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Neuron. 2009 Feb 26;61(4):587-96. doi: 10.1016/j.neuron.2009.01.011.

State-dependent spike-timing relationships between hippocampal and prefrontal circuits during sleep.

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Computation and Neural Systems Program, Division of Biology, Division of Engineering and Applied Science, California Institute of Technology, Pasadena, CA 91125, USA.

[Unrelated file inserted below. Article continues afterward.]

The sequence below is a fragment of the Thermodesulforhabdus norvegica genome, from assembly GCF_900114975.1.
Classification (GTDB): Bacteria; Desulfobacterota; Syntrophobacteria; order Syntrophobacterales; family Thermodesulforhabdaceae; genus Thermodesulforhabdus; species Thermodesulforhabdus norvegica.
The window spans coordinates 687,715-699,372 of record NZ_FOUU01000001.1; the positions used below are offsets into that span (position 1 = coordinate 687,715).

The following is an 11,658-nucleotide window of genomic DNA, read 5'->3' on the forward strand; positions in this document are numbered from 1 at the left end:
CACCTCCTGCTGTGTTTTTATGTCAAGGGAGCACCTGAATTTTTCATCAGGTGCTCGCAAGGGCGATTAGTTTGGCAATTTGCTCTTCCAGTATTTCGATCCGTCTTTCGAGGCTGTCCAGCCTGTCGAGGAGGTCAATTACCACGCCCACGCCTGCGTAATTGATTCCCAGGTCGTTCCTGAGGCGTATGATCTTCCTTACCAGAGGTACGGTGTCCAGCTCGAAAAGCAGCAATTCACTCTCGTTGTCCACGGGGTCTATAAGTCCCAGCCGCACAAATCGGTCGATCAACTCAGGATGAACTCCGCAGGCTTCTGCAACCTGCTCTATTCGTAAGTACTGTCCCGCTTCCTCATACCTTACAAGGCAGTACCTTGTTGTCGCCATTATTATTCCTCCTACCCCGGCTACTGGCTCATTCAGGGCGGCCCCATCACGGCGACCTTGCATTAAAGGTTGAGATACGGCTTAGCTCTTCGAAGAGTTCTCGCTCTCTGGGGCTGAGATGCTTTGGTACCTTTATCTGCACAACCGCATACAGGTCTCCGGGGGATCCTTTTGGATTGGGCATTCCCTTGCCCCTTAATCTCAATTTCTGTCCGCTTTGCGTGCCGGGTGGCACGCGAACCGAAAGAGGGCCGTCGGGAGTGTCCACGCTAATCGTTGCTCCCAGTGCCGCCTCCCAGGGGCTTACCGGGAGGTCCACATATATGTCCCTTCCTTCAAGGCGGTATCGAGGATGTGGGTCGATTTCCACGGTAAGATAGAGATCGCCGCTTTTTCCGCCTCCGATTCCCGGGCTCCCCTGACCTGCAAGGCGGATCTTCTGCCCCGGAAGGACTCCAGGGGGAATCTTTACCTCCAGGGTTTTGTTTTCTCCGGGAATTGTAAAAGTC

Cortico-hippocampal interactions during sleep are believed to reorganize neural circuits in support of memory consolidation. However, spike-timing relationships across cortico-hippocampal networks-key determinants of synaptic changes-are poorly understood. Here we show that cells in prefrontal cortex fire consistently within 100 ms after hippocampal cells in naturally sleeping animals. This provides evidence at the single cell-pair level for highly consistent directional interactions between these areas within the window of plasticity. Moreover, these interactions are state dependent: they are driven by hippocampal sharp-wave/ripple (SWR) bursts in slow-wave sleep (SWS) and are sharply reduced during REM sleep. Finally, prefrontal responses are nonlinear: as the strength of hippocampal bursts rises, short-latency prefrontal responses are augmented by increased spindle band activity and a secondary peak approximately 100 ms later. These findings suggest that SWR events are atomic units of hippocampal-prefrontal communication during SWS and that the coupling between these areas is highly attenuated during REM sleep.

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